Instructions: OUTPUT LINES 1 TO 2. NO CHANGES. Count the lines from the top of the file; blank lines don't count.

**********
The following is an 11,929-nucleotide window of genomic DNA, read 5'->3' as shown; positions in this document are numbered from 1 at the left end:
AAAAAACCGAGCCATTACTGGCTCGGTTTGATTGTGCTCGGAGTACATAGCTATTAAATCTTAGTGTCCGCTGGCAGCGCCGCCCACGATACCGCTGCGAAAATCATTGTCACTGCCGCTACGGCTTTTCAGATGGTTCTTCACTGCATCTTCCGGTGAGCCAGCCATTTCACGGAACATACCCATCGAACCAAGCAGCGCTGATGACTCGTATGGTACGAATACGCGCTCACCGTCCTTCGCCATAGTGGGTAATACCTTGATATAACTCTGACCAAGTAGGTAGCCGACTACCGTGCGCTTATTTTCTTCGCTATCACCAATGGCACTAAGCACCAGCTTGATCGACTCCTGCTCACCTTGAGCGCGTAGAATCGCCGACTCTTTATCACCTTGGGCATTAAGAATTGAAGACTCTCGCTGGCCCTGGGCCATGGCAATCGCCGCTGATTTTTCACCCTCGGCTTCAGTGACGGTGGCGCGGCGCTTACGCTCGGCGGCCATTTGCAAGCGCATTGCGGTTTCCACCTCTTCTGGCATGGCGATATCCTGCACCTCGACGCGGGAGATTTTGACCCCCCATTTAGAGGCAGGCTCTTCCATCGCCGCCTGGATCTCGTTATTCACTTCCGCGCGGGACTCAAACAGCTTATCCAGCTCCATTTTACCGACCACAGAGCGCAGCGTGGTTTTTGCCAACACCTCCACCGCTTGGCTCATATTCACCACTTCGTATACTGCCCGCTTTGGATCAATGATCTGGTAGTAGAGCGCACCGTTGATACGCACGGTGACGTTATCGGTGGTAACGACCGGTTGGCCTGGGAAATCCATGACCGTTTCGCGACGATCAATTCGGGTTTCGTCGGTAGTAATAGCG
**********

The following is an 11,929-nucleotide window of genomic DNA, read 5'->3' as shown; positions in this document are numbered from 1 at the left end:
AAAAAACCGAGCCATTACTGGCTCGGTTTGATTGTGCTCGGAGTACATAGCTATTAAATCTTAGTGTCCGCTGGCAGCGCCGCCCACGATACCGCTGCGAAAATCATTGTCACTGCCGCTACGGCTTTTCAGATGGTTCTTCACTGCATCTTCCGGTGAGCCAGCCATTTCACGGAACATACCCATCGAACCAAGCAGCGCTGATGACTCGTATGGTACGAATACGCGCTCACCGTCCTTCGCCATAGTGGGTAATACCTTGATATAACTCTGACCAAGTAGGTAGCCGACTACCGTGCGCTTATTTTCTTCGCTATCACCAATGGCACTAAGCACCAGCTTGATCGACTCCTGCTCACCTTGAGCGCGTAGAATCGCCGACTCTTTATCACCTTGGGCATTAAGAATTGAAGACTCTCGCTGGCCCTGGGCCATGGCAATCGCCGCTGATTTTTCACCCTCGGCTTCAGTGACGGTGGCGCGGCGCTTACGCTCGGCGGCCATTTGCAAGCGCATTGCGGTTTCCACCTCTTCTGGCATGGCGATATCCTGCACCTCGACGCGGGAGATTTTGACCCCCCATTTAGAGGCAGGCTCTTCCATCGCCGCCTGGATCTCGTTATTCACTTCCGCGCGGGACTCAAACAGCTTATCCAGCTCCATTTTACCGACCACAGAGCGCAGCGTGGTTTTTGCCAACACCTCCACCGCTTGGCTCATATTCACCACTTCGTATACTGCCCGCTTTGGATCAATGATCTGGTAGTAGAGCGCACCGTTGATACGCACGGTGACGTTATCGGTGGTAACGACCGGTTGGCCTGGGAAATCCATGACCGTTTCGCGACGATCAATTCGGGTTTCGTCGGTAGTAATAGCG